If They Were President

By Josh Cohen — October 20, 2008 2 min read
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Creating equity among schools should be the top priority of the next president, according to the people who know best—teachers.

That’s the conclusion of a recent survey of teachers by TeachersFirst, a nonprofit that provides teaching materials like lesson and unit plans. The group asked its several-thousand members to choose the top three priorities for American education reform from a list of twelve options. More than 250 teachers responded to the survey, nearly half of whom have been teaching for more than 20 years.

Equity among schools was the most popular recommendation, with 57 percent of respondents selecting it. According to a TeachersFirst press release, equity was defined in the survey as, “ensuring that all schools have equal access to adequate facilities, equipment, and materials.”

“Schools should not be penalized financially when they are having a difficult time achieving high test scores,” one respondent commented. “These schools need even more financial support because they are usually from poverty-stricken areas. The current system is totally unfair. I have to buy about $1000 worth of art supplies yearly.”

The next most urgent priorities for the teachers surveyed were finding alternatives to standardized testing and encouraging greater parent involvement. These items were selected by 55 and 44 percent of respondents, respectively. The rest of the nine choices were ranked as follows:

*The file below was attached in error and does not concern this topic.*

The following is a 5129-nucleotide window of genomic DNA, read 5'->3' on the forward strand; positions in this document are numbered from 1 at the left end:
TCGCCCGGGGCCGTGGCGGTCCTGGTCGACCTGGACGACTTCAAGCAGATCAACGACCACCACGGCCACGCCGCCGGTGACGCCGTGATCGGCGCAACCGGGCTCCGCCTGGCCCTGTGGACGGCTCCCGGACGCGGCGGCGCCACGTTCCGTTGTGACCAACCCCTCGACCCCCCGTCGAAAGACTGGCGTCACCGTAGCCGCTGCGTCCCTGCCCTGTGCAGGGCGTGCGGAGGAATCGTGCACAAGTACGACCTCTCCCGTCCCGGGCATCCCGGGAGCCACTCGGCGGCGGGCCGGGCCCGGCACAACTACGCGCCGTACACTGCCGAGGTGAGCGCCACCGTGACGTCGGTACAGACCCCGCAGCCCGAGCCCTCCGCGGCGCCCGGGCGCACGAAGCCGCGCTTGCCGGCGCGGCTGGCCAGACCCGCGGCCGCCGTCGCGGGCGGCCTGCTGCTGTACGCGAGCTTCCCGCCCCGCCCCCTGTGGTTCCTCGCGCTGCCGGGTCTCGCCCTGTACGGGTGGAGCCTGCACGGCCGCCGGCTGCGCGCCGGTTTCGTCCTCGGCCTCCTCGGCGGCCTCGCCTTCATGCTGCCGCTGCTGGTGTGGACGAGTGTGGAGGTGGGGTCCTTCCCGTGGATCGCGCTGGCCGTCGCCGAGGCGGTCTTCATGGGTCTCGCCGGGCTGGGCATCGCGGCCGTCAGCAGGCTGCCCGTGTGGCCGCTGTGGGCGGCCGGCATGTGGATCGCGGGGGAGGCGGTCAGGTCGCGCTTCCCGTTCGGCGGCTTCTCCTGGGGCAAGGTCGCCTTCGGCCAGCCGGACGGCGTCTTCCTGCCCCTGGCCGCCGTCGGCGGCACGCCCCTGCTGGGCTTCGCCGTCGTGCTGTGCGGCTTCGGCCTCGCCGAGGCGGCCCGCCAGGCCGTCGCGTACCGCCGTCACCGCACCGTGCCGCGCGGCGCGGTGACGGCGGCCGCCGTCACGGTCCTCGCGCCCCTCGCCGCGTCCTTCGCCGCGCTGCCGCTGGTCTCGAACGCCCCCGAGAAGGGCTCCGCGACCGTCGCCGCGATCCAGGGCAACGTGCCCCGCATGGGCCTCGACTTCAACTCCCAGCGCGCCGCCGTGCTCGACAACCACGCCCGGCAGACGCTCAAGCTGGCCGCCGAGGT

• Strengthening teacher preparation (30 percent)
  • Improving physical safety (29 percent)
  • Emphasizing math, science, and information literacy (29 percent)
  • Strengthening early learning and pre-K programs (26 percent)
  • Improving access to technology (25 percent)
  • Finding ways to reward good teaching (15 percent)
  • Funding universal after-school programs (13 percent)
  • Involving the business community (10 percent)
  • Extending the school day and year (9 percent)

In addition to ranking the twelve options provided, the teachers were encouraged to provide suggestions and ideas for reform that weren’t on the list. Their write-in suggestions ranged from increased teacher pay to more student accountability to a revival of the “magic” in schools. That respondent explained, “We need to put the magic back in education and give our young people a reason to be in school. By magic, I mean the arts: visual art, music, drama, dance, etc.”

One particularly snarky commentator voiced frustration with government mandates on schools: “I am really tired of politicians telling educators how to do their job when they can’t do their own.”

The National Education Association, which has endorsed Senator Barack Obama, has also chimed in with priorities for the next president. The nation’s largest teachers union created a chart comparing Senator Obama and Senator John McCain’s positions with the its own positions on 14 important education issues, including teacher pay, to No Child Left Behind, to reducing class size. Senator Obama matched the NEA’s positions on all 14 of the stated issues, according the union. Senator McCain’s stances ranged from partial matches with the NEA’s stances to opposite stances on all 14 of the issues.


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